The Silent Net Neutrality Revolution and You

By Wayne Yu

From The Matrix

You may have heard that the FCC is changed the rules on the Internet. What will this mean for you?

After a barrage of lobbying efforts stemming from a serious divide in opinion in the business community, the Federal Communications Commission (“FCC”) voted Thursday on the future of Internet access.

Previously, in 2010, the District of Columbia Circuit Court of Appeals struck down the FCC’s proposed net neutrality rules, which misclassified Internet Service Providers (“ISPs”) as an “information service,” as opposed to a “telecommunications service.” The misclassification was vital, as “information services” are not as susceptible to regulation as “telecommunication services.” Now, current FCC Chairman Tom Wheeler is set to unveil a new proposal, which reclassifies consumer broadband Internet as a “utility” under Title II of the Communications Act, thereby preventing ISPs from charging content providers for more reliable Internet access.

The concept of “network neutrality” underscores that all Internet data should be equal, and that ISPs should not be permitted to charge different companies more or less for their data usage. In essence, the debate over net neutrality is best understood in terms of whether Internet access is more like access to electricity, or more like access to cable television services. The economic arrangement for electrical services is quite simple, individuals pay utility companies money, and utility companies provide individuals with electricity. In this type of arrangement, the electric companies have no power, influence, or knowledge of how or what the electricity provided is used for.

In contrast, the opposite is true for cable services. Comcast, a cable service provider, offers a variety of packages from which individuals may choose, each with a different mix of channels and programs. Extensive cable service is considered to be a “discretionary good,” and thus cable service providers have great discretion in both their mix of offerings / packages and pricing of services. In this type of arrangement, cable companies influence to a certain degree the final utilization of the goods and services that their customers receive.

Opponents of net neutrality view the Internet more like access to cable television services, and thus are strongly opposed towards the government regulating ISPs as utilities. These opponents, which include Verizon, Comcast, TimeWarner, and AT&T, claim that the Internet will be a “richer experience” if profit motive applies. If the U.S. government were to become the Internet “traffic cop,” ISPs would lose their incentives to continue investing to improve networks and expand into new areas with little or no high-speed access. Accordingly, this would result in fewer innovations and threaten millions of jobs. Furthermore, ISPs argue that it would be unfair to enact regulations preventing them from recovering the extra costs incurred for connecting certain “broadband hogs” such as Netflix, whose service generates about “one-third of U.S. online traffic” during the evening hours on weekdays. In addition, net neutrality critics contend that strong net neutrality rules and regulations would lead to increased government surveillance, along with further unnecessary government bureaucracy and meddling.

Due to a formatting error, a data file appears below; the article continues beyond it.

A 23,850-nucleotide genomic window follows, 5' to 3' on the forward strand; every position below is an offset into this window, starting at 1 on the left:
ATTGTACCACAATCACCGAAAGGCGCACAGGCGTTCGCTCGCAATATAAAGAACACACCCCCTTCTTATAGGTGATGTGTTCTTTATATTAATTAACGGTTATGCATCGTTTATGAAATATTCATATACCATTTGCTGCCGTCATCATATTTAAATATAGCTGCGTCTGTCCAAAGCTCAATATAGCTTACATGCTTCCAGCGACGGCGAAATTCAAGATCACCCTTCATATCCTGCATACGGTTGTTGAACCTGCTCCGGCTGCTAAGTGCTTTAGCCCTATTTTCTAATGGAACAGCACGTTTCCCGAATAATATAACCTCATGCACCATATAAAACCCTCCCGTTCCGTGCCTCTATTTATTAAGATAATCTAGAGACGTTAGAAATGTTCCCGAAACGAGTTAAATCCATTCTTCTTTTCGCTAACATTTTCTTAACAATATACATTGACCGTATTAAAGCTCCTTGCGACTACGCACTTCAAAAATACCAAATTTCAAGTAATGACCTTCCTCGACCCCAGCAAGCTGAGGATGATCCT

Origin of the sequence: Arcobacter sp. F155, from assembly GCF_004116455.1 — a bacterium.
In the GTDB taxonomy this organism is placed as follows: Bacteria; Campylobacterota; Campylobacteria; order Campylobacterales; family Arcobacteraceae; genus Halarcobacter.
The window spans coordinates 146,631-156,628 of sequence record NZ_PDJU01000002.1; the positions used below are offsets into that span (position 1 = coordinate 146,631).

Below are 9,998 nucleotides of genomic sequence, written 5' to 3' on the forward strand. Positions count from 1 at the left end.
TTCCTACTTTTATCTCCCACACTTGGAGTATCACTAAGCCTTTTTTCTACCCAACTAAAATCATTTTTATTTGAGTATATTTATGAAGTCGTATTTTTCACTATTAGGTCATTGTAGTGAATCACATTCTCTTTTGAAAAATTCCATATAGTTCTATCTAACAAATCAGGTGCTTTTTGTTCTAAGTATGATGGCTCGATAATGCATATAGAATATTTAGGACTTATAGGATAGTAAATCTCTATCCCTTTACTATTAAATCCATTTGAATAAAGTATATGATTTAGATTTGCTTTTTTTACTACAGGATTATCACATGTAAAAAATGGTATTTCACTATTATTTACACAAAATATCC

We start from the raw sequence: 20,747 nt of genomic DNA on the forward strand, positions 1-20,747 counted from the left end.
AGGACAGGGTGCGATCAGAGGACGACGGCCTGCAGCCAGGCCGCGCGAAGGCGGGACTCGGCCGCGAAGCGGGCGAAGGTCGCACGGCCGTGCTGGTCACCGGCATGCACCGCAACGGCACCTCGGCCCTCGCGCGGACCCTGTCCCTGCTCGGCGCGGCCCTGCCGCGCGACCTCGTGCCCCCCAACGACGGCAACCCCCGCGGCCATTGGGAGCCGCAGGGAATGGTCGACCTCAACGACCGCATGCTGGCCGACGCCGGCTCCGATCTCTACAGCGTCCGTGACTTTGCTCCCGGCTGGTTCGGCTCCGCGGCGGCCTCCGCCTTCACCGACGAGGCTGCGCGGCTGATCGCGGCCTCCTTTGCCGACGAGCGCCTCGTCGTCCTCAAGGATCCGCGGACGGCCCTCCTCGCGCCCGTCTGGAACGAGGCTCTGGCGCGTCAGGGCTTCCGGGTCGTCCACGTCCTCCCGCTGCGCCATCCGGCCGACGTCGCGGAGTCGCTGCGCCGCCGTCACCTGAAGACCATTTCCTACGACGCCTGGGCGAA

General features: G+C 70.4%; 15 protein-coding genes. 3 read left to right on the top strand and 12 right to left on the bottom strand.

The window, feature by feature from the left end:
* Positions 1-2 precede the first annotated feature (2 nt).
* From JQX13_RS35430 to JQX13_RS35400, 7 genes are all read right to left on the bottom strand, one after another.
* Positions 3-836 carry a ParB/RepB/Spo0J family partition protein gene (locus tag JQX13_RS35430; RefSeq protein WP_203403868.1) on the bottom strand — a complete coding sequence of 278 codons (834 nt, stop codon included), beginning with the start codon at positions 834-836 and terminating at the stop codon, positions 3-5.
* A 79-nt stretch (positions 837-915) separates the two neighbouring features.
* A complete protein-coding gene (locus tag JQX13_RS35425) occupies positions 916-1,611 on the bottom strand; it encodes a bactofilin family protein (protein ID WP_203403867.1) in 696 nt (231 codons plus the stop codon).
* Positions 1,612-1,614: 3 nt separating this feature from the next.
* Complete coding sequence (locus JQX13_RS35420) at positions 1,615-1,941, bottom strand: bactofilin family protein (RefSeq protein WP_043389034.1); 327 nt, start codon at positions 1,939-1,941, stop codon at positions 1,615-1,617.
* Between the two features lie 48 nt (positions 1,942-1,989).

Proponents of net neutrality view the Internet more like access to electricity, and thus are in favor of the government regulating ISPs as utilities. Advocates of net neutrality include companies like MLB, Netflix, and Google. Advocates of net neutrality believe that rules and regulations are necessary to preserve a “free and open” Internet that gives all individuals the same access to “any website hosting legal content, including video, music, photos, social networks, email, and maps.”

The adoption of rules and regulations would prevent powerful online service providers like Comcast, Verizon, and TimeWarner Cable from controlling Internet traffic in a way that best suits their own financial interests. Without net neutrality, ISPs could establish a two-tier system that funnels Internet traffic into fast and slow “lanes”, thus enabling ISPs to “throttle” access to certain services and sites. As a result, only the richest companies would be able to pay the extra “tolls” to guarantee that their online content remained accessible through such “fast lanes.” Accordingly, ISPs would stand to gain an economic windfall, as the additional costs incurred for such fast lanes would be passed onto consumers in the form of new fees and charges. Under such circumstances, the Internet would no longer serve to “enhance the freedoms” for all.

In the battle over net neutrality, the FCC has tried to implement and impose rules and regulations for over the last half-decade. Ultimately, the new FCC rules reclassifying ISPs announced on Thursday will change the internet forever.